Andrew signed my drawing at the Dominion stage door after his final Saturday matinee.
Vanessa Kirby’s impressive stage career is being matched by her latest screen appearances, in particular her mesmerising two-year role as Princess Margaret in Peter Morgan’s Netflick series THE CROWN, for which she won this year’s Supporting Actress TV BAFTA Award, after being nominated last year. She also collected an Emmy nomination.
She can also be seen as White Widow in the latest MISSION: IMPOSSIBLE blockbuster, FALLOUT opposite Tom Cruise. In 2106 Variety labelled her “the most outstanding stage actress of her generation, capable of the most unexpected choices.”
Vanessa signed a sketch for me in 2104 at the Young Vic in London, where she was playing Stella in A STREETCAR NAMED DESIRE with Gillian Anderson and Ben Foster. She won the WhatsOnStage Award for her supporting role, which is judged by the public.
Vanessa has just completed the season of Polly Stenham’s JULIE, an adaption of August Strindberg’ MISS JULIE at the National Theatre, in which she played the title role. Paul Taylor in his Independent review wrote, “Vanessa Kirby shines.”
She signed this sketch for me a few weeks ago at the stage door.
This week 20 year-old Naomi Osaka beat her idol Serena Williams in straight sets to win the US open final and become the first person from Japan to win a Grand Slam singles title. Born, ironically in Osaka to a Japanese mother and Haitian-American father, the family moved to the United States, when Naomi was three, where she now lives with dual citizenship. Her father registered her with the Japanese Tennis Association when she started her tennis career, turning pro in 2013.
This year has proved to be a watershed year for the strong-serving, aggressive base-liner, winning her first Grand Slam as well as the BNP Paribas Open in Indian Wells and seeing her ranking rise to Number 7 in the world. Naomi was only a year old when Serena won her first Grand Slam in 1999. She wrote a project about her at school, and always wanted to be like her. “Serena is the main reason why I started playing tennis,” she said.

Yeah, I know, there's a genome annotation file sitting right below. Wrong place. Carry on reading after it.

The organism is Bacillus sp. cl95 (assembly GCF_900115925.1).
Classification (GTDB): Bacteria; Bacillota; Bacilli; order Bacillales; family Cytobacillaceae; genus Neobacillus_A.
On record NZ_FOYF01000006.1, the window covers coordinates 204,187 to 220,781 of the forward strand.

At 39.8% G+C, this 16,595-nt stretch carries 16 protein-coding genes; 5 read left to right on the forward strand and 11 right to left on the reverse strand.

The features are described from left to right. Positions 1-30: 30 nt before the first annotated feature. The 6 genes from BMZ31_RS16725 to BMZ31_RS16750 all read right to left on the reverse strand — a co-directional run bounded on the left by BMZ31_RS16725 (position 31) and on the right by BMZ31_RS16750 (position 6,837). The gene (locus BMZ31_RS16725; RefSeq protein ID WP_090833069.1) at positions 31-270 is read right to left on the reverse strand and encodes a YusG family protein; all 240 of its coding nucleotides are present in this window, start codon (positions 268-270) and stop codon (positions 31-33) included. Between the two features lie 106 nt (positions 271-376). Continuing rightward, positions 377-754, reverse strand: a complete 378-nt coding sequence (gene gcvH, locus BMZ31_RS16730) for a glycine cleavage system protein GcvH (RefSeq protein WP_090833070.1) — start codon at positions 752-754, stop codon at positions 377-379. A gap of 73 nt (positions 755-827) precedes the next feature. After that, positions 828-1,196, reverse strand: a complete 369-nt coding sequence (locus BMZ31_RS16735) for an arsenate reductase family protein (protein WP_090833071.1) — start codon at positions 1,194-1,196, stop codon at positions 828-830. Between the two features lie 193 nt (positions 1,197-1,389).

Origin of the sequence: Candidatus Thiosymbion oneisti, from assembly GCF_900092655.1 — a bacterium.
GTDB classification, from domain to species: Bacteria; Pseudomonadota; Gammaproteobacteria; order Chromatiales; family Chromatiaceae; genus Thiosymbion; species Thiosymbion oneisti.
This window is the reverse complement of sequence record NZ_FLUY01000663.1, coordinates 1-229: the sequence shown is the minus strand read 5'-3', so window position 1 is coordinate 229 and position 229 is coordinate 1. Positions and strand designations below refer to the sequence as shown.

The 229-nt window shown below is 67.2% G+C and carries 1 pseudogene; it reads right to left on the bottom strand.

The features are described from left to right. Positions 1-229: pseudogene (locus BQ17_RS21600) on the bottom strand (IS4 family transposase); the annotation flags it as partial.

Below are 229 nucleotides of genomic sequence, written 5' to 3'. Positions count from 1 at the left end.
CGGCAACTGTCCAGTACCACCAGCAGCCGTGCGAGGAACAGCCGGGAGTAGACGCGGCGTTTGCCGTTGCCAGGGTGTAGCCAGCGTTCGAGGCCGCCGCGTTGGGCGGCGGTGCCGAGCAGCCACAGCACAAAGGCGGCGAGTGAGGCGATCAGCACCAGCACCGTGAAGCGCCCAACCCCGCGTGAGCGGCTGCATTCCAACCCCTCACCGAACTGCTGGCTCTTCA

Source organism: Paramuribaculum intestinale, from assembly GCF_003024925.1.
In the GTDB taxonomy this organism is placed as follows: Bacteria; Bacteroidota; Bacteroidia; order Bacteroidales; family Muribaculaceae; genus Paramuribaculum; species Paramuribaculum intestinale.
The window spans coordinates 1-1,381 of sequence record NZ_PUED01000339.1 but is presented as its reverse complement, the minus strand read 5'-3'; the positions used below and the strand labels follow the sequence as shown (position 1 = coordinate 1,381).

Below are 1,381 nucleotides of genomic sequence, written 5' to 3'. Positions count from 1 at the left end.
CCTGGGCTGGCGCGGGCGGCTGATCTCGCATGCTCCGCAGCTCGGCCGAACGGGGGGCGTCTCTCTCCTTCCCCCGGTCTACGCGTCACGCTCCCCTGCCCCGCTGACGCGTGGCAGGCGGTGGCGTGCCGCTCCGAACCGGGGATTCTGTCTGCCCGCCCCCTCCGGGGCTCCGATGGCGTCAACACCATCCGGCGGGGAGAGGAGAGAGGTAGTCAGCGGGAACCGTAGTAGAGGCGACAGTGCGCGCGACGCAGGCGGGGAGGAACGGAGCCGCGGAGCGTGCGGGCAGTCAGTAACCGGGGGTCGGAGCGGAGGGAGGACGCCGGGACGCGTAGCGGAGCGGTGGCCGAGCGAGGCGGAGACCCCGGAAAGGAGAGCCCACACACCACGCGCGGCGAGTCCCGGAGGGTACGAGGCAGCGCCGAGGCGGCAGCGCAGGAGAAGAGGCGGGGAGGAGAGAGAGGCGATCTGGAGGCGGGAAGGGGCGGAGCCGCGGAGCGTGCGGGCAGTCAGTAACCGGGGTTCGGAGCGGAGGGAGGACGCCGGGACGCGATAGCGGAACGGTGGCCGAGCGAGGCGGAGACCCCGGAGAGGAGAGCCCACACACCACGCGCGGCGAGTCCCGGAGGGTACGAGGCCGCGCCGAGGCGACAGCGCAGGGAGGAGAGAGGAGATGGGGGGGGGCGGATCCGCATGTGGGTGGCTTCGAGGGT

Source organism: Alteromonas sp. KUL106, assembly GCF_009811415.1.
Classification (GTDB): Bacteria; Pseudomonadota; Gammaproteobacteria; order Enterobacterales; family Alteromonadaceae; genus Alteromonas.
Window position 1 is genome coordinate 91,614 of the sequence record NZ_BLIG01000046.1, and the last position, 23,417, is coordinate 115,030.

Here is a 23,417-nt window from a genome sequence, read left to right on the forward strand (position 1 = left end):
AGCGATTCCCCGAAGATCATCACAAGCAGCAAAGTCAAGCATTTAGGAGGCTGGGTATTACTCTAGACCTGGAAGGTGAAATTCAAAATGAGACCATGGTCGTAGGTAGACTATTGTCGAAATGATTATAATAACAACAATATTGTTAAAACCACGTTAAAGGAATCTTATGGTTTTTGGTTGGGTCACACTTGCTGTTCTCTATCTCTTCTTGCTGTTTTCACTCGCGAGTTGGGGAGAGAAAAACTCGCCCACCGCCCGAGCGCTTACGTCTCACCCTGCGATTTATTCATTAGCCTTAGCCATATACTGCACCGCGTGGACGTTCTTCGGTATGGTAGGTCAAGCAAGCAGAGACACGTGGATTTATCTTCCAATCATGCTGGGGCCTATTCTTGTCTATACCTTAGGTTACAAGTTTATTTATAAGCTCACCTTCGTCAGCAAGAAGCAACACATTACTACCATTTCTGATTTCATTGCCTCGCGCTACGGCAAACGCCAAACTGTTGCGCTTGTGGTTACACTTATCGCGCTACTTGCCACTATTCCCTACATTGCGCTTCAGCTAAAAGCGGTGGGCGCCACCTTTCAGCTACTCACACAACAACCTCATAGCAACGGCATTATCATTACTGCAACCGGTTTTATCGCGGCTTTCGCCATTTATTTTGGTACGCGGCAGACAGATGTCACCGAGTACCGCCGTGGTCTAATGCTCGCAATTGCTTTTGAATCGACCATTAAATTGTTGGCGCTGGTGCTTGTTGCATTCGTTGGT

Often, when she’s in a difficult spot during a match, Naomi will think, “What would Serena do?” Naomi says it’s a dream to play her, which she has done twice this year, winning both encounters – the second at the Miami Open in March, when Serena was returning to the circuit after the birth of her first daughter.
Naomi signed my sketch at a WTA pre-Wimbledon event on London’s Southbank a few months ago.
Three months ago understudy Steph Parry made headlines when she stepped in to save a neighbouring West End production with only eighteen minutes notice. Early in the first act of MAMMA MIA!, lead Caroline Deverill in the role of Donna Sheridan injured her calf muscle, with no understudy cover.
A block away, at the Theatre Royal Drury Lane, understudy for 42ND STREET, Steph was sitting in the dressing room eating carrots and hummus when she was asked to pop over to continue the role of Donna in front of a sell-out audience. Steph had understudied the part five years earlier and reprised the role last year on a cruise ship. The audience reaction was euphoric when she took to the stage, greeted with a huge round of applause.